When your child is in elementary school, volunteering is easy. There are events nearly every week, and the media center and classrooms could always use a helping hand.
Not just that, but every time you see your adorable darling walking down the hallway, their little eyes light up, and they run up to you with a big hug!
Ahhh elementary school… If only it could last forever.
But then… (cue scary music) your child gets older, becomes a preteen, and transitions into middle school.
Oh no! What now? Are your days of being a partner in education over?
Not by a long shot, says Wilson Middle School Principal Keith Fantauzzo. Principal Fantauzzo says parent involvement remains important during the middle school years. However, it may look a little different.
Volunteering in Middle School
“Parent involvement in middle school is important because it allows parents to be more involved in their student’s school experience,” said Fantauzzo. “Parents being here gets them more connected to everything. They can see their child’s teachers and they can see their kids interact with friends on campus.”
Kellie Hall agrees. She is a sixth-grade counselor at Coleman Middle School. She says parent involvement at school drops off between elementary and middle school for a variety of reasons. “Beginning in fifth grade, most teachers are encouraging parents to help their children be more independent,” said Hall. “Middle school is a time for students to become more organized, responsible and learn to self-advocate. Students have seven classes, and they stay quite busy throughout the day. There is less of an opportunity for parental involvement in both the classrooms and around campus.”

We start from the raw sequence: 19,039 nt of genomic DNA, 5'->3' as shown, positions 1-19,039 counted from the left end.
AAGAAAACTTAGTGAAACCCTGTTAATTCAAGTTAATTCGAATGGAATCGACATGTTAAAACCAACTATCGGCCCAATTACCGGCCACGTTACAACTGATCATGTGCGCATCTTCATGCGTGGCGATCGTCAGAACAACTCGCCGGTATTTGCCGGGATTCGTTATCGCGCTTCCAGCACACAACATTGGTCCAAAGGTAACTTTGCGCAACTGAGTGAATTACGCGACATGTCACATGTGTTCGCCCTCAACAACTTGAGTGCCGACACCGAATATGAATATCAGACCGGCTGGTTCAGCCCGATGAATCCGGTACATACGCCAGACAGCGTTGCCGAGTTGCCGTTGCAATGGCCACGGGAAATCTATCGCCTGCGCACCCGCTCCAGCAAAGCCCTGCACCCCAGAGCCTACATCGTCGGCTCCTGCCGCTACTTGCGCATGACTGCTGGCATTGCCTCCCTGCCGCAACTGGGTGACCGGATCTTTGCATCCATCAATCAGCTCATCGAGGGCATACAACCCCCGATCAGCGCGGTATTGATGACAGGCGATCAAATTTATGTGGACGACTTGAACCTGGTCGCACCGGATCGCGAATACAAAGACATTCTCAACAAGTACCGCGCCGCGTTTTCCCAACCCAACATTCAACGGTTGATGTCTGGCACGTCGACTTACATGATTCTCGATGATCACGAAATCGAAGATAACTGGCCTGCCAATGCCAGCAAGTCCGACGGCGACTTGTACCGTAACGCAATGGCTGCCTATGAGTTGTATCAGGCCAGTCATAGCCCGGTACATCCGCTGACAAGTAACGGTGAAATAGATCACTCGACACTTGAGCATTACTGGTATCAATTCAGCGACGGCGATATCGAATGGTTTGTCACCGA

So, how do parents get involved, without infringing on their child’s independence?
Three letters: P.T.A.
“We always promote how important it is to get involved with the PTA. That’s a great way to learn about all the events,” says Fantauzzo. “We have found that a lot of our families want to be on campus. Especially since COVID, everyone wants to be on campus and be involved with their child.”
But what if the child doesn’t really want their parent hanging around them on campus?
Don’t sweat! There are ways to be involved and be invisible at the same time.
“There are ways to volunteer behind the scenes where the student would never see their parent,” says Principal Fantauzzo. “Once a month we have meetings, and we have parents sponsor the breakfasts and come set it up. The parent is gone before the first bell even rings! Additionally, we never want the student to feel uncomfortable. For example, we’re having an eighth-grade celebration, and the eighth-grade parents cannot volunteer during the event. So, it’s always the sixth and seventh grade parents volunteering there. It works perfectly!”
Hall sums it up, “I have three middle schoolers of my own, and I do think the students appreciate when their parents are contributing. Parents just can’t be upset if their child pretends not to know them in the halls!”
Originally published in May 2023 of Tampa Bay Parenting Magazine.